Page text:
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Reducing Stress and Relapse Prevention with Food
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Reducing Stress and Relapse Prevention with Food

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Reducing stressors in your life can significantly improve your chance at lasting sobriety. So much of how we process our emotions rely on the chemical makeup occurring inside our body.  By reducing the stress hormone, cortisol, we can get out of a chronic stress environment and manage our feelings and reactions much more effectively.  In this series we will discuss four main ways to decrease cortisol- through our food, through physical exercise and sleep, through mindfulness, and by connecting with others, ourselves and nature.  These things come together to prevent relapse in addicts.

Our bodies are truly amazing and were designed to protect us from danger, giving us the best advantage for survival.  The “fight or flight” response is an urgent stress reaction that tells our bodies we need to leave a situation.  In this moment, norepinephrine and epinephrine are released giving us that quick burst of adrenaline.  These hormones quickly go away, and our body follows up with a blast of cortisol. When we are in constant crisis mode, cortisol fills our body and never fully goes away.  Because cortisol receptors are in nearly every cell, this hormone impacts every system in our body and the health risks are vast. Everything from diabetes, heart disease, infertility, immune disorders, brain fog, mood swings, anxiety, and depression have been linked to increased cortisol levels.

One effective way to reduce stress hormones is by actively watching what we eat on a daily basis.

1. First, try to eat a diet that consists of real, unprocessed foods. Foods like berries, garlic, olive oil, turmeric,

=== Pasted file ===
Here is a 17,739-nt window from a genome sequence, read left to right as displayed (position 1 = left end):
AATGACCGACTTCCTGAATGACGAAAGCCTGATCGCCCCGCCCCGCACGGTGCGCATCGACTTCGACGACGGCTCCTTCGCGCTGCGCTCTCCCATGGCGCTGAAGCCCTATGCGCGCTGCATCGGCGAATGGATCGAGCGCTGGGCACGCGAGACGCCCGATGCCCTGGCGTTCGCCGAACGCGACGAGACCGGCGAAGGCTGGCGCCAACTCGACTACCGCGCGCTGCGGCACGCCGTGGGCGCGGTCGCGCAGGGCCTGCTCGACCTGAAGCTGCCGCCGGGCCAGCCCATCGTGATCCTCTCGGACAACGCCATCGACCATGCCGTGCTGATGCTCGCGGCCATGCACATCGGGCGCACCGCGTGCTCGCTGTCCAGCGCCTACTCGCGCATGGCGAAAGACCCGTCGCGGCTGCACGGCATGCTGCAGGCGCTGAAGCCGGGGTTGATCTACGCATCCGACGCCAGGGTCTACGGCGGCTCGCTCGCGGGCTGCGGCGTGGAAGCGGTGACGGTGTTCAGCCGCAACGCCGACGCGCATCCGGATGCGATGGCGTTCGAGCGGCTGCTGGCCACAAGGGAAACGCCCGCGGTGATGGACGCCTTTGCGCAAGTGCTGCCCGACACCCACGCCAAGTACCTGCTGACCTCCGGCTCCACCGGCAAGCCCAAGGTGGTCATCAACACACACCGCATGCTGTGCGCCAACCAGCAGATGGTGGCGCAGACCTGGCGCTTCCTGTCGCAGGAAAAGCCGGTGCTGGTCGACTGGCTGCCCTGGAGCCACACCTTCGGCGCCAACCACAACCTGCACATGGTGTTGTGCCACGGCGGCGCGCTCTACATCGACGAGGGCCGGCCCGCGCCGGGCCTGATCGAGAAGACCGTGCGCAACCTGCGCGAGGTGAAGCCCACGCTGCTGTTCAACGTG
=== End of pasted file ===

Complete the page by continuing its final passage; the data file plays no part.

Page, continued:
or wild-caught salmon protect the brain while also reducing cortisol levels naturally.

2. Second, eat gut-healthy foods. Prebiotics which are fibrous foods and Probiotics are live bacteria that encourage healthy gut bacteria and are critical to protecting your body while improving your mood. Prebiotic foods include bananas, lentils, asparagus, tomatoes, and dark chocolate.  You can get healthy probiotics in foods like yogurt and fermented food like sauerkraut.

3. Drink plenty of water. Dehydration is a physical stressor on the body so keep water nearby and drink it often.

4. If you need your morning caffeine, switch from your cup of coffee to tea. It can actually take our bodies up to 10 hours to metabolize only half of the caffeine that we consume. Drinking soda or energy drinks will not only increase cortisol but the sugar will trigger a boost in the hormone for up to 5 hours after consumption.  Drinking tea will still give you the caffeine boost that so many of us rely on in the morning but it also releases two unique relaxing chemicals that both block the formation of cortisol and increases a relaxation neurotransmitter called GABA. (Dr. Shawn Talbott, author of The Cortisol Connection Diet)

AKUA encourages proper nutrition at all stages of recovery.  We teach our clients how to make healthy choices and even have a personal chef that prepares brain-healthy foods to aid in sobriety.

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